Why I mentor


Some days, we all need to pause, take a step back, and view the bigger picture in order to see the world just a little more clearly. I have a few friends who help me do that. One is in the fourth grade. The other two are 10 and 14.

When I was a college sophomore, I signed up to volunteer with Big Brothers Big Sisters. I had no idea what I was getting myself into. At the time, I was a theatre major minoring in pranking and general shenanigans. But the frazzled social worker at the organization didn’t ask too many questions; instead, she slid a brochure across the desk, and told me I could start meeting my new little sister at her school during lunch.

A year later, when we graduated to after school hangouts, she and I would troll the aisles of Wal-Mart, pointing out all the things we would buy if we had money, or visit the local pet shop to play with the puppies. I let her pick out the movie for our first slumber party, The Exorcism of Emily Rose, which resulted in a really great night’s sleep for both of us (not).

Clearly, I was really good at this big sister thing.

For three years, I’d finish up class and head to my little sister’s house, loud and filled with smoke from the kitchen where her mom baked fresh tortillas and papusas. Her family only spoke Spanish, which was perfect since I was studying French and grew up in south Alabama. Somehow, we bonded over time as I made phone calls to the school, interpreted bills that arrived in the mail, and gave rides to the social worker or doctor’s office.

They gave me an honest glimpse into the world of a Salvadorian family doing their best to adjust to life in a warm but entirely foreign culture.

Fast forward a few years. I was winding up a smoky stairwell in a corner of Southeast DC that I’d spent my early adulthood entirely avoiding. It was the kind of neighbourhood you don’t tell your mom you’re visiting until after the fact. I felt more than a little aware of my sparkly cardigan and snakeskin purse as I made my way through a housing complex where residents have to earn less than $7,000 a year to qualify to live there.

I looked around at the cracked walls, the bugs, and the mattresses on the floor and realized I’d never spent much time in places like this before. But standing next to me was my new little sister. Her family greeted me with a warm smile and an open door into their home. We laughed when we realized that our sisters shared the same name. And that was it. We were on the same team. We were each other’s people.

The highlight of the next two years was my friendship with this teenaged girl and her family. We passed the seasons side-by-side, trick or treating on Capitol Hill, shopping for new school clothes, sharing giant chocolate chip cookies from our favourite corner cafe, celebrating birthdays and holidays and average Saturday mornings. When I made the move from DC to Atlanta, the only time I cried was when I broke the news to her and her younger sister.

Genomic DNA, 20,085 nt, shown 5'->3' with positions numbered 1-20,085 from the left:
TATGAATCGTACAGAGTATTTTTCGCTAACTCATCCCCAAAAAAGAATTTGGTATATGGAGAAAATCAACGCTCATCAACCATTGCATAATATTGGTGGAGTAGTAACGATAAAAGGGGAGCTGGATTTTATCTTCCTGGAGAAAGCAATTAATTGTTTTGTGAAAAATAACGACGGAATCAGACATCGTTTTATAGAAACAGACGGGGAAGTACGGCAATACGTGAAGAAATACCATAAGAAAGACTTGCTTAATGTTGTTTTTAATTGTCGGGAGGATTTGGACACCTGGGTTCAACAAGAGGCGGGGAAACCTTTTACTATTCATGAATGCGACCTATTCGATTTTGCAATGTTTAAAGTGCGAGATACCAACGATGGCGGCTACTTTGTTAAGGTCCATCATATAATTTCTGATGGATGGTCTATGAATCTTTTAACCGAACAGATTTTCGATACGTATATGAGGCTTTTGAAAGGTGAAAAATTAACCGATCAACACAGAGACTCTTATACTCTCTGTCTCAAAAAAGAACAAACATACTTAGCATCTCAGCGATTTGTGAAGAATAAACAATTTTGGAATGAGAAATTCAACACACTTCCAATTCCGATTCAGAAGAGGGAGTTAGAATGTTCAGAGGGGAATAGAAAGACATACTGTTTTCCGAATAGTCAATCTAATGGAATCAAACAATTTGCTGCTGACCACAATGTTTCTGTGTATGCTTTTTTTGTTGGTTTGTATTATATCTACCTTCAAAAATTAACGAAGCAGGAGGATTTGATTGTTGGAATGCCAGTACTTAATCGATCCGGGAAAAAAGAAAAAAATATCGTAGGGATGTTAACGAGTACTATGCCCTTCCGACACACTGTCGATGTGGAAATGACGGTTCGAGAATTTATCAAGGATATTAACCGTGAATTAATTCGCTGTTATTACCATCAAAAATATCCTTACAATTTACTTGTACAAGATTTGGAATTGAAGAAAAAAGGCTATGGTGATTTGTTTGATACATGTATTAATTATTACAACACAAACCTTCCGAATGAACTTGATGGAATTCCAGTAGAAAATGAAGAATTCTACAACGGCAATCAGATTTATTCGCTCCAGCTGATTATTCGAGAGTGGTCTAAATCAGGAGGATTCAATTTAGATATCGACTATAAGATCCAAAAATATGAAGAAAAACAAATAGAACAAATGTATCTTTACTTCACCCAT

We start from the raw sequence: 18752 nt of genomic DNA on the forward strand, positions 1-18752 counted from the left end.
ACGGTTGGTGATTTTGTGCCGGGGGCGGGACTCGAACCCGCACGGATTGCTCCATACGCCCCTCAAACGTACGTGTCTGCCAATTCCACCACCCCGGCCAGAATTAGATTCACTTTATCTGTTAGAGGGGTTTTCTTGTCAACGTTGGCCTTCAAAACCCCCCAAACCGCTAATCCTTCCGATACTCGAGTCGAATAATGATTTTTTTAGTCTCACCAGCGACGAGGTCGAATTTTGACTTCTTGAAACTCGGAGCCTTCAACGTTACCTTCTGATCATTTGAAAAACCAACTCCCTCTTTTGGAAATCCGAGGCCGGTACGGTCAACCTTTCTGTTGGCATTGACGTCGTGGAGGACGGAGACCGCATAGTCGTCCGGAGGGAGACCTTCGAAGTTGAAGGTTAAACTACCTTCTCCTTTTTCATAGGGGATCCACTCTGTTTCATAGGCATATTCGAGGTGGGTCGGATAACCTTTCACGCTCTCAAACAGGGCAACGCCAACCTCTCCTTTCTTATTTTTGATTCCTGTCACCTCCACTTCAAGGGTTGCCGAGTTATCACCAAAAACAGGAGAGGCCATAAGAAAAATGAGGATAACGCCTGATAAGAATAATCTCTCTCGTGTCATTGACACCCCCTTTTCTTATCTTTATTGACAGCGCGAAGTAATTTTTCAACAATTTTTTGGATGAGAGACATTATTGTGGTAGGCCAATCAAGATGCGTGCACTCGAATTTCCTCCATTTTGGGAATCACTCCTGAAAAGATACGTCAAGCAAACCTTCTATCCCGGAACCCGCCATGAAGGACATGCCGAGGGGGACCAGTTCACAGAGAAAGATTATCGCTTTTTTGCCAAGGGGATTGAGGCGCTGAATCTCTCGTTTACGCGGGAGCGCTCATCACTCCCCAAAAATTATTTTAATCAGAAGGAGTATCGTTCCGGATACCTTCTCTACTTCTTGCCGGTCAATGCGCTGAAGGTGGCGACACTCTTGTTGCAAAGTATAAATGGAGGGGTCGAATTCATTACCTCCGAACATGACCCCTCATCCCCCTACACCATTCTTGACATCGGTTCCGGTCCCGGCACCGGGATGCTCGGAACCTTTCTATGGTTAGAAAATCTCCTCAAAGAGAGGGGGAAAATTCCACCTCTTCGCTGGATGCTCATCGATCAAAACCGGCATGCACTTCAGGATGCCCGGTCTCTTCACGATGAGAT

It took a few months to settle into life in a new city, but it wasn’t long before the itch to mentor began to surface. These days, I spend many of my Saturdays hanging out with one of the sweetest fourth graders you’ll ever meet. She’s my walking buddy on the BeltLine trail that winds through Atlanta, and I’m her sidekick to go meet Santa. I make her tomato soup and grilled cheese sandwiches, and she makes me homemade jewelry. She knows my friends by name, and I love her family. We share whatever we have with each other, even if it’s just a stick of chewing gum.

Over and over, she has helped nudge my head upwards when I get a little too self-focused (which inevitably happens a LOT when you’re in your 20s). She continually reminds me to be kind, to be generous, to be joyful. She makes those things look easy. I can’t wait to see the woman she’s going to grow into, and I feel so privileged to have a seat at the table in her life.

When I started out as a big sister when I was 19, I didn’t have any concept of what that might look like over time. I’m sure that in the back of my mind, I thought I was doing a favour for someone else. I didn’t realize that I was being given the immeasurable gift of joining in with the lives of others — others who have had much more to teach me than I could have ever taught them. Others who constantly and gently clarify that life isn’t actually about me, and that the real goodness comes from those unexpected moments of joy that happen just from being together.

Mentoring has become a core value that is so close to my heart, I can’t really picture my life without it. And I wouldn’t want to. I could only wish this same richness for everyone else.

If you’re not a mentor in some capacity, today might be the day to change that. Because, yes, there are kids out there who need someone to look up to. But you just might find that you need them, too.

Photo (Flickr CC) by Brook.